Warning

When validating data that contains non-string values, such as JSON data, you should use Strict Rules.

The Traditional Rules implicitly assume that string values are validated, and the input value may be converted implicitly to a string value. It works for most basic cases like validating POST data.

However, for example, if you use JSON input data, it may be a type of bool/null/array. When you validate the boolean true, it is converted to string '1' with the Traditional rule classes. If you validate it with the integer rule, '1' passes the validation.

Using Traditional Rules

Warning

The Traditional Rules are provided for backward compatibility only. They may not validate non-string values correctly and need not be used in new projects.

If you want to use traditional rules, you need to change the rule classes in app/Config/Validation.php:

<?php

namespace Config;

// ...

class Validation extends BaseConfig
{
    // ...

    public array $ruleSets = [
        \CodeIgniter\Validation\CreditCardRules::class,
        \CodeIgniter\Validation\FileRules::class,
        \CodeIgniter\Validation\FormatRules::class,
        \CodeIgniter\Validation\Rules::class,
    ];

    // ...
}

Loading the Library

The library is loaded as a service named validation:

$validation = service('validation');

This automatically loads the Config\Validation file which contains settings for including multiple Rulesets, and collections of rules that can be easily reused.

Note

You may never need to use this method, as both the Controller and the Model provide methods to make validation even easier.

How Validation Works

  • The validation never changes data to be validated.

  • The validation checks each field in turn according to the Validation Rules you set. If any rule returns false, the check for that field ends there.

  • The Format Rules do not permit empty string. If you want to permit empty string, add the permit_empty rule.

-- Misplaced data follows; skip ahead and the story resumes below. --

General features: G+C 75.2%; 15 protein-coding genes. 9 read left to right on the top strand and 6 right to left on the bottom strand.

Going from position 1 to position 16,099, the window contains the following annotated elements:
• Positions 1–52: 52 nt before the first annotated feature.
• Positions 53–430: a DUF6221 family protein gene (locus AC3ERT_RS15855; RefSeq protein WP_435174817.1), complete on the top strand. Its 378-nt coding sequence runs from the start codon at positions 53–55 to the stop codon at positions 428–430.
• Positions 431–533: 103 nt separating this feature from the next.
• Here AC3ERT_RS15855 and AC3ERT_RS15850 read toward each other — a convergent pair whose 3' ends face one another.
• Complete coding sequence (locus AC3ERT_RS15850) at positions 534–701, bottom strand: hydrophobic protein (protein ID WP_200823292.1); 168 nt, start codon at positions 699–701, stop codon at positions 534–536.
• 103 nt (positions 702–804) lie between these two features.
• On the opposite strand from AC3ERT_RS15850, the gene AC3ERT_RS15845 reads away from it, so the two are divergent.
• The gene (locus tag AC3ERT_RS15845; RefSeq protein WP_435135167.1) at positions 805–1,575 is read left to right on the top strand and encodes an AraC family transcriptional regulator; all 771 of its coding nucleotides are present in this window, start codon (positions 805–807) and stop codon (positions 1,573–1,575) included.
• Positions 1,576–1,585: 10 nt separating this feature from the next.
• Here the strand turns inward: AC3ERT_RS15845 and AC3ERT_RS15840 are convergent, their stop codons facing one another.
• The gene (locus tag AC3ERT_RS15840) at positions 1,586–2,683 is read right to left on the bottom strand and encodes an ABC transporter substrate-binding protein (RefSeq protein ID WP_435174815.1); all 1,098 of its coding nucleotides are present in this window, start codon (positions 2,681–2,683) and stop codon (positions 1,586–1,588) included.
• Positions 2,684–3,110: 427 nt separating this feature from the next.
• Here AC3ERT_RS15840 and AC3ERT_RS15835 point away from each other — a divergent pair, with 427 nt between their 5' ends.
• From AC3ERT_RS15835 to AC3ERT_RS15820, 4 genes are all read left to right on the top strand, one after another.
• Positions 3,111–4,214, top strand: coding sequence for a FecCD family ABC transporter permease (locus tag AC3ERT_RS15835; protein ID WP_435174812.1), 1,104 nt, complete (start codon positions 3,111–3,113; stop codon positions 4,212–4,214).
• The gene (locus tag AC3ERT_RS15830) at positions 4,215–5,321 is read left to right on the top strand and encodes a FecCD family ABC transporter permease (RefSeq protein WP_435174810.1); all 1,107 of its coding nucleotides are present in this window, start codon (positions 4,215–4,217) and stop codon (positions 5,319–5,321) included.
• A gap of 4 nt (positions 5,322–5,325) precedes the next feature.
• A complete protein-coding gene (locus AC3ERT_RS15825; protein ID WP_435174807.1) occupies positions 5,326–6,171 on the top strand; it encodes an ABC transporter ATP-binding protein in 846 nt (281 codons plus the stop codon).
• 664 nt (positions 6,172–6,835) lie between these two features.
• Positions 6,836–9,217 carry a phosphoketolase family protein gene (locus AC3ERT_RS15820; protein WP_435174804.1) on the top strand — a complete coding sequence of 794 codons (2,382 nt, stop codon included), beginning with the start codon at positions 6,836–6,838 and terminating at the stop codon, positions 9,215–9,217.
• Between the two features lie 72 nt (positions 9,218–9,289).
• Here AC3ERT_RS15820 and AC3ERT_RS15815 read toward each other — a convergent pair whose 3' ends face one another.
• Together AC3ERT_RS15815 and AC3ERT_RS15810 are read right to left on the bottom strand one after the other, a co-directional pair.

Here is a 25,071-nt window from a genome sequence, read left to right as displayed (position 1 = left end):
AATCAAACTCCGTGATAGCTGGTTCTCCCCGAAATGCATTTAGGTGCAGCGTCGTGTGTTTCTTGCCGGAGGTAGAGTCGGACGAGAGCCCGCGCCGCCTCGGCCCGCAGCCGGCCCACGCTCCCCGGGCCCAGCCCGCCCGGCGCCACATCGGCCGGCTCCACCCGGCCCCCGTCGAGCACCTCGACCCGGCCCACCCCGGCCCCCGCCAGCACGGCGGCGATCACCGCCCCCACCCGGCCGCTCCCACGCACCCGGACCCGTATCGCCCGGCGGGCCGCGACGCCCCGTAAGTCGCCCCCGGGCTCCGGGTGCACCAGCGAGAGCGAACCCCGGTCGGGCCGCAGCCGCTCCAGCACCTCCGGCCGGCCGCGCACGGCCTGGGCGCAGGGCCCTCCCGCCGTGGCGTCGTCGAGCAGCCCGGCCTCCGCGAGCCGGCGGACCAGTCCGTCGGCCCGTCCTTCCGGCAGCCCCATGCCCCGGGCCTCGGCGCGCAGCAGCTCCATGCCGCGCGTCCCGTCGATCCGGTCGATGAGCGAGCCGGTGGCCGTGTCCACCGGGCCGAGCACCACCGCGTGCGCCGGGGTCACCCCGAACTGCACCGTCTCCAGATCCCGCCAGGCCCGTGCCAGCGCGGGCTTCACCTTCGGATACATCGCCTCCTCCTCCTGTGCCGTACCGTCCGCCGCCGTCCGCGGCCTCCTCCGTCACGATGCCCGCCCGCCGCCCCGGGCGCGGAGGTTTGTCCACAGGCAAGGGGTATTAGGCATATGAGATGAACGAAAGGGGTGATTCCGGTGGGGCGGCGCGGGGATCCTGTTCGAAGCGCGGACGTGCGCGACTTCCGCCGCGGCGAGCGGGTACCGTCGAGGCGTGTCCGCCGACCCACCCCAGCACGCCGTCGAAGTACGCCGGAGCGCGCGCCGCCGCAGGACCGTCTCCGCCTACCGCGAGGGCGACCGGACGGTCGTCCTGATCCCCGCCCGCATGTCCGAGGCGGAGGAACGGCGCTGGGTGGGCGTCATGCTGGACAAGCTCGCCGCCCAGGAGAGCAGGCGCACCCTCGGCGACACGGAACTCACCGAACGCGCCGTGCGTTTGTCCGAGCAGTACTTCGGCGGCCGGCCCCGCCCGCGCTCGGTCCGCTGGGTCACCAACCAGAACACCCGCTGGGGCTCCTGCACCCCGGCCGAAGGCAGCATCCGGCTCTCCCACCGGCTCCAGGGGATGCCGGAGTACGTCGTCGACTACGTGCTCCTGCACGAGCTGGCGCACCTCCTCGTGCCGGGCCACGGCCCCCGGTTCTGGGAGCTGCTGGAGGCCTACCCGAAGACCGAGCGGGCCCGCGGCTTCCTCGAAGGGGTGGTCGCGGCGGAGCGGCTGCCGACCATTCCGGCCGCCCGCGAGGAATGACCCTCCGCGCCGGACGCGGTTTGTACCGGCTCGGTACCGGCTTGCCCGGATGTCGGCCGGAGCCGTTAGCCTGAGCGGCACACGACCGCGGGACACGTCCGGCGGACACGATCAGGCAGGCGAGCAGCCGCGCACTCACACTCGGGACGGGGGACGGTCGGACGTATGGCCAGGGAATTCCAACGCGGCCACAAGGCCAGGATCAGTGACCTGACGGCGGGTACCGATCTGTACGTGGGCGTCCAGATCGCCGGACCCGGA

• If a field does not exist in the data to be validated, the value is interpreted as null. If you want to check that the field exists, add the field_exists rule.

Note

The field_exists rule can be used since v4.5.0.

Setting Validation Rules

CodeIgniter lets you set as many validation rules as you need for a given field, cascading them in order. To set validation rules you will use the setRule(), setRules(), or withRequest() methods.

Setting a Single Rule

setRule()

This method sets a single rule. It has the method signature:

setRule(string $field, ?string $label, array|string $rules[, array $errors = []])

The $rules either takes in a pipe-delimited list of rules or an array collection of rules:

$validation->setRule('username', 'Username', 'required|max_length[30]|min_length[3]');
$validation->setRule('password', 'Password', ['required', 'max_length[255]', 'min_length[8]', 'alpha_numeric_punct']);

The value you pass to $field must match the key of any data array that is sent in. If the data is taken directly from $_POST, then it must be an exact match for the form input name.

Warning

Prior to v4.2.0, this method’s third parameter, $rules, was typehinted to accept string. In v4.2.0 and after, the typehint was removed to allow arrays, too. To avoid LSP being broken in extending classes overriding this method, the child class’s method should also be modified to remove the typehint.

Setting Multiple Rules

setRules()

Like setRule(), but accepts an array of field names and their rules:

$validation->setRules([
    'username' => 'required|max_length[30]',